PHOTO: An image from a March 3 presentation to City Council shows the proposed new design for the duck pond in Riverside Park.
Fiscal year 2021 kicked off for the City of Victoria on Oct. 1, but whether you notice any changes may depend on where you look.
The City’s assistant director of Finance Wesley Janecek said City departments that have budgeted for new expenses often spend the beginning of the fiscal year making purchases so that they can start providing improved service as soon as possible. Meanwhile, progress on capital improvement projects is proceeding more quietly, since long-term projects are likely to spend most or all of this fiscal year in the planning phase as City engineers determine how to make the budget’s vision and 2035 Comprehensive Plan for Victoria a reality.
One anticipated capital improvement project of fiscal year 2021 is the Riverside duck pond. The City Council at its Oct. 20 meeting authorized Parks & Recreation to apply for a grant that would cover half the cost of restoring the beloved community fixture. Regardless of whether the City receives the grant, construction is expected to begin in summer or early fall of 2021.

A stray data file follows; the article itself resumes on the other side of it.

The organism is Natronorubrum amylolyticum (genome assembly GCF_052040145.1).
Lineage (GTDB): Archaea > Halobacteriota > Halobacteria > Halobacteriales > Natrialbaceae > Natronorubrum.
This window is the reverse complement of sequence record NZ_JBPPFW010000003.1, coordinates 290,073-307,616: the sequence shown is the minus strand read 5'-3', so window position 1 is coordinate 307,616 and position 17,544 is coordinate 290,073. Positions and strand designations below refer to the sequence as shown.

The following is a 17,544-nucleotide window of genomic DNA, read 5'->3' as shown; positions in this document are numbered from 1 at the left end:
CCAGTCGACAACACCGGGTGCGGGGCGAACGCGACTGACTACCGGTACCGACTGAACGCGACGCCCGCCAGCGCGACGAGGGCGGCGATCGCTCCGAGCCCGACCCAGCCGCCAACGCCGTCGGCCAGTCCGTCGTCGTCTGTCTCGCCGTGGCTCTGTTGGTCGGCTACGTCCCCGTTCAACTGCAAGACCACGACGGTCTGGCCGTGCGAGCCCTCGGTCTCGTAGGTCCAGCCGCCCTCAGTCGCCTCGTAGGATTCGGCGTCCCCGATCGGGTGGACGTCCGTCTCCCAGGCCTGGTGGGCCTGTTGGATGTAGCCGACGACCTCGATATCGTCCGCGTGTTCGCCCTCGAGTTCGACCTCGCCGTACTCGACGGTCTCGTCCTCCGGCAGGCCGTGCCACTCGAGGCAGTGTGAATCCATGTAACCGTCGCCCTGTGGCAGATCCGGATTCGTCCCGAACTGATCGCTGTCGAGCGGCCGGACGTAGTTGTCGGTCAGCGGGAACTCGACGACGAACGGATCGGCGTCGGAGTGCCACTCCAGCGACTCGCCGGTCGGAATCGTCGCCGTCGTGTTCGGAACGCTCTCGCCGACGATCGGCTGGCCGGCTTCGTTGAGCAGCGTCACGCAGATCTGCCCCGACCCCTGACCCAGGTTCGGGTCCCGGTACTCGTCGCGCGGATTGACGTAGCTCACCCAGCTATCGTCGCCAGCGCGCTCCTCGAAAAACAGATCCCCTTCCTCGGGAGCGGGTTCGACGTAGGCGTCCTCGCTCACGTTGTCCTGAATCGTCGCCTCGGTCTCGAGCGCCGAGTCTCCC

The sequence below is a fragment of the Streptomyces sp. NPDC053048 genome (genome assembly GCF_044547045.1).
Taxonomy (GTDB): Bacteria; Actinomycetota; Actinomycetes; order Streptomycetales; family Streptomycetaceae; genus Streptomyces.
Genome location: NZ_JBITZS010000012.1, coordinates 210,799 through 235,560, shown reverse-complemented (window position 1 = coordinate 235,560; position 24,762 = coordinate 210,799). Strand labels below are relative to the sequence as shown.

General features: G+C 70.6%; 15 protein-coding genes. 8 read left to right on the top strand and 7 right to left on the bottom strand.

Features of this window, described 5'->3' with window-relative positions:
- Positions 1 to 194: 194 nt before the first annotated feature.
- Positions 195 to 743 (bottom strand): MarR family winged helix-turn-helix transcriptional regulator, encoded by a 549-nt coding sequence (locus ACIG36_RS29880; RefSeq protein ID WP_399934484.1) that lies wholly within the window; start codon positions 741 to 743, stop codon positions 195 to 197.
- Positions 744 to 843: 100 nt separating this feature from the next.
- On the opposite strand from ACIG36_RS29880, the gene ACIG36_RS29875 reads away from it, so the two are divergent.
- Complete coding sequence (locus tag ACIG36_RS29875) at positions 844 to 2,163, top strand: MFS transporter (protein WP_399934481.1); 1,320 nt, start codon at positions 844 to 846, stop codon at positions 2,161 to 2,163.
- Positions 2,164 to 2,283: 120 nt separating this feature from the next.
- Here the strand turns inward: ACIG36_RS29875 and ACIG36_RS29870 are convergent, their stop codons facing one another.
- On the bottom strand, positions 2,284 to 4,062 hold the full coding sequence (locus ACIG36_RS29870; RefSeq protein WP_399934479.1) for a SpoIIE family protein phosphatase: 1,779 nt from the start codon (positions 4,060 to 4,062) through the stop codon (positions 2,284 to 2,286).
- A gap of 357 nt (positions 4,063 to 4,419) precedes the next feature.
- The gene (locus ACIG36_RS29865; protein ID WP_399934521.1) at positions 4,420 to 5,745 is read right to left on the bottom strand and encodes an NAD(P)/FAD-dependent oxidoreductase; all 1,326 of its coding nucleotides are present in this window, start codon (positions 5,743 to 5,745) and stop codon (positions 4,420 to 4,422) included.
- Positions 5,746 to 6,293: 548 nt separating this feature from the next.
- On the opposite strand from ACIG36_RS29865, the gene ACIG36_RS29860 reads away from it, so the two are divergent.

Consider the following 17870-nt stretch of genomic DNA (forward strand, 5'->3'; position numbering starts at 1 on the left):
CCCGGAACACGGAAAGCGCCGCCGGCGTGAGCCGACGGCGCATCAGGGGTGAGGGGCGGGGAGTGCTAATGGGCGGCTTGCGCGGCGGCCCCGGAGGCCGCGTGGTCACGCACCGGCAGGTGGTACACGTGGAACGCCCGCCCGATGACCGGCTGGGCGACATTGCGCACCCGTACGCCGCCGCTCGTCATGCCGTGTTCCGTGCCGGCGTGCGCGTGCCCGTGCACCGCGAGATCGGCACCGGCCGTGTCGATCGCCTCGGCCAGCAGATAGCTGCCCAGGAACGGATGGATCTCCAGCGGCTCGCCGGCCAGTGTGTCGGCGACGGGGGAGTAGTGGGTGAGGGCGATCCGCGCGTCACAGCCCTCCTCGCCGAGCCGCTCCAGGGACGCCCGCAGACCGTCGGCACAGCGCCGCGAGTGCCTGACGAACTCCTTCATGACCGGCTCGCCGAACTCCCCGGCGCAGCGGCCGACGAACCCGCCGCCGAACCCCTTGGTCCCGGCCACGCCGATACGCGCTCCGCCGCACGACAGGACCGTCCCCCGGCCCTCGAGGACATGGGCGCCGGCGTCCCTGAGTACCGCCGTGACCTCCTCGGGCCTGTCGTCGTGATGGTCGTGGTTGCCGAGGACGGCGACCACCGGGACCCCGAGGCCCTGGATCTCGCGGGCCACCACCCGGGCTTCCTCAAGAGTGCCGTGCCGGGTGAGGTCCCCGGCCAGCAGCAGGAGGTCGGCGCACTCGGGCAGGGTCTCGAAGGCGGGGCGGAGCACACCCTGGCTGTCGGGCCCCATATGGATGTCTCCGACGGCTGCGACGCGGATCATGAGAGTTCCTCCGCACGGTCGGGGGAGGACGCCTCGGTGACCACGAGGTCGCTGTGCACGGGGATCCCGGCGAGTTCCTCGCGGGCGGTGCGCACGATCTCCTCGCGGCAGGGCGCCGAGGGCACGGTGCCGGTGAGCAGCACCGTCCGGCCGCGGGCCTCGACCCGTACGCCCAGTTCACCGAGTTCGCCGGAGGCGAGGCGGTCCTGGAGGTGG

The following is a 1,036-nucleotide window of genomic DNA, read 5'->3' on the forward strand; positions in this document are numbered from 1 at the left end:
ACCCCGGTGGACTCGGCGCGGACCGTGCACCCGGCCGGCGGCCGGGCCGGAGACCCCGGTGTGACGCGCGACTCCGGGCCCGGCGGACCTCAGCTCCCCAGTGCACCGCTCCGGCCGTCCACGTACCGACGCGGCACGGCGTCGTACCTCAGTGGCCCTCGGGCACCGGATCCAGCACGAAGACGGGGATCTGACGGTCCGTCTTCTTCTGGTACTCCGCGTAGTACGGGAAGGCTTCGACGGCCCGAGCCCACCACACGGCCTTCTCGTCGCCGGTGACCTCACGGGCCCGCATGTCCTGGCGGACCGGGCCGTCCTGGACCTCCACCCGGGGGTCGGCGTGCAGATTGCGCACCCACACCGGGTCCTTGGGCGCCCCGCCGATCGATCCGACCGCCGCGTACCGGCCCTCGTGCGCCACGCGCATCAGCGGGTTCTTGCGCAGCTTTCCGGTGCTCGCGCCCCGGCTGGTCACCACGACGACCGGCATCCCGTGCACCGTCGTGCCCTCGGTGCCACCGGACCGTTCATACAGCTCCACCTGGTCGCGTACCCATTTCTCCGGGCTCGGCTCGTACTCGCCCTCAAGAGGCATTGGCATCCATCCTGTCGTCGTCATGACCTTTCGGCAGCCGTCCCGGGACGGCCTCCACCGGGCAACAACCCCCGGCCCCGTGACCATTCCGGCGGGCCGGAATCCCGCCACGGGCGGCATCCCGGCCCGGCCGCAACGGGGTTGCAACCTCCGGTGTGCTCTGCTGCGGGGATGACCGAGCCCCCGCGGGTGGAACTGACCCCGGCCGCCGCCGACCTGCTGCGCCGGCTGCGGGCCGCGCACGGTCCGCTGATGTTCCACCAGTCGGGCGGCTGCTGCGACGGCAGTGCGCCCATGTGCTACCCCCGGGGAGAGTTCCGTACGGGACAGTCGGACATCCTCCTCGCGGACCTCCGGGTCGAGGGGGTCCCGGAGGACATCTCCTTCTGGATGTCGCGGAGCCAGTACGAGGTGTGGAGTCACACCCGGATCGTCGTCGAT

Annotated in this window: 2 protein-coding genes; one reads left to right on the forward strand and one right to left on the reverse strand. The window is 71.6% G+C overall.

The inclusion of the duck pond under the heading of capital improvement projects is part of an overall strategy to increase engagement with residents where large-scale projects are concerned. The phrase “capital improvement projects” refers to projects that create or improve resources that will be used over a long period of time. This definition goes beyond traditional capital expenses like streets and utilities to include such projects as a new aquifer storage and recovery well; replacement of a screen at the wastewater treatment plant; and, of course, the duck pond. The City’s capital improvement projects are required to align with the City’s vision as outlined in the community-driven 2035 Comprehensive Plan, available to view at www.victoriatx.gov/comp2035.
The City is working to revamp the approval process for capital improvement projects to provide more opportunities for public input. Employing a broad definition will increase the scope of projects for which the City solicits feedback, and it will also provide better data about how much the City spends on capital expenses.
To help residents understand the budget, the City created a centralized webpage where residents can read the full fiscal year 2021 budget along with explanatory graphics, previous years’ budgets and other supplementary materials. To learn more, visit www.victoriatx.gov/budget.
Sam Hankins is the communications specialist for the City of Victoria.
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